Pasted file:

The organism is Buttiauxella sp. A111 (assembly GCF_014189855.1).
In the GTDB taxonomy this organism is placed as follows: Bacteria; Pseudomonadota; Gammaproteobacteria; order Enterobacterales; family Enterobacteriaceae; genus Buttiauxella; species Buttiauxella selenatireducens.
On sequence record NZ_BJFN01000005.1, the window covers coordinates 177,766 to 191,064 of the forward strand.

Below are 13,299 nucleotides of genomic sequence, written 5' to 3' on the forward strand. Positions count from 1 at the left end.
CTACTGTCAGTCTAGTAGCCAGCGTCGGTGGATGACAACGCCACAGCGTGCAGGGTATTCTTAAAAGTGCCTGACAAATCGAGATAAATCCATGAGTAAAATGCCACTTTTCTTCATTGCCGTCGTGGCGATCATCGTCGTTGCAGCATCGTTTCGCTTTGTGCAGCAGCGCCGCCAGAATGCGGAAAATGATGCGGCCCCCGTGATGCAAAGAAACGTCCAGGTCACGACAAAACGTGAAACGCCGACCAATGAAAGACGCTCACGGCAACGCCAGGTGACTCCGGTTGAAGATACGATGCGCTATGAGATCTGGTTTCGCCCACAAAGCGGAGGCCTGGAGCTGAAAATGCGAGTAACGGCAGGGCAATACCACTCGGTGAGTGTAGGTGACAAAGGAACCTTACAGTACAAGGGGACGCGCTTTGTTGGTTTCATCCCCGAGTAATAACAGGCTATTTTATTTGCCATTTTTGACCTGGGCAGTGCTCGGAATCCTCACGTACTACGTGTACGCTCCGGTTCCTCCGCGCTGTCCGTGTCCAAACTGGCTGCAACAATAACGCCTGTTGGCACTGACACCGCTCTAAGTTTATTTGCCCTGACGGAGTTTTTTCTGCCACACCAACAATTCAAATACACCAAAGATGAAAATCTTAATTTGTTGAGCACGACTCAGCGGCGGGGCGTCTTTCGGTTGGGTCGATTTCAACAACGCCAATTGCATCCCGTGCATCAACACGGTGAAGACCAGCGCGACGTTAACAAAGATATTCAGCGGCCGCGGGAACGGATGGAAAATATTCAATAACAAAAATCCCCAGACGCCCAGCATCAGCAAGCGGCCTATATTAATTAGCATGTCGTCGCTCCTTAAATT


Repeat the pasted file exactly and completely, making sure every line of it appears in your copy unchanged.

The organism is Buttiauxella sp. A111 (assembly GCF_014189855.1).
In the GTDB taxonomy this organism is placed as follows: Bacteria; Pseudomonadota; Gammaproteobacteria; order Enterobacterales; family Enterobacteriaceae; genus Buttiauxella; species Buttiauxella selenatireducens.
On sequence record NZ_BJFN01000005.1, the window covers coordinates 177,766 to 191,064 of the forward strand.

Below are 13,299 nucleotides of genomic sequence, written 5' to 3' on the forward strand. Positions count from 1 at the left end.
CTACTGTCAGTCTAGTAGCCAGCGTCGGTGGATGACAACGCCACAGCGTGCAGGGTATTCTTAAAAGTGCCTGACAAATCGAGATAAATCCATGAGTAAAATGCCACTTTTCTTCATTGCCGTCGTGGCGATCATCGTCGTTGCAGCATCGTTTCGCTTTGTGCAGCAGCGCCGCCAGAATGCGGAAAATGATGCGGCCCCCGTGATGCAAAGAAACGTCCAGGTCACGACAAAACGTGAAACGCCGACCAATGAAAGACGCTCACGGCAACGCCAGGTGACTCCGGTTGAAGATACGATGCGCTATGAGATCTGGTTTCGCCCACAAAGCGGAGGCCTGGAGCTGAAAATGCGAGTAACGGCAGGGCAATACCACTCGGTGAGTGTAGGTGACAAAGGAACCTTACAGTACAAGGGGACGCGCTTTGTTGGTTTCATCCCCGAGTAATAACAGGCTATTTTATTTGCCATTTTTGACCTGGGCAGTGCTCGGAATCCTCACGTACTACGTGTACGCTCCGGTTCCTCCGCGCTGTCCGTGTCCAAACTGGCTGCAACAATAACGCCTGTTGGCACTGACACCGCTCTAAGTTTATTTGCCCTGACGGAGTTTTTTCTGCCACACCAACAATTCAAATACACCAAAGATGAAAATCTTAATTTGTTGAGCACGACTCAGCGGCGGGGCGTCTTTCGGTTGGGTCGATTTCAACAACGCCAATTGCATCCCGTGCATCAACACGGTGAAGACCAGCGCGACGTTAACAAAGATATTCAGCGGCCGCGGGAACGGATGGAAAATATTCAATAACAAAAATCCCCAGACGCCCAGCATCAGCAAGCGGCCTATATTAATTAGCATGTCGTCGCTCCTTAAATT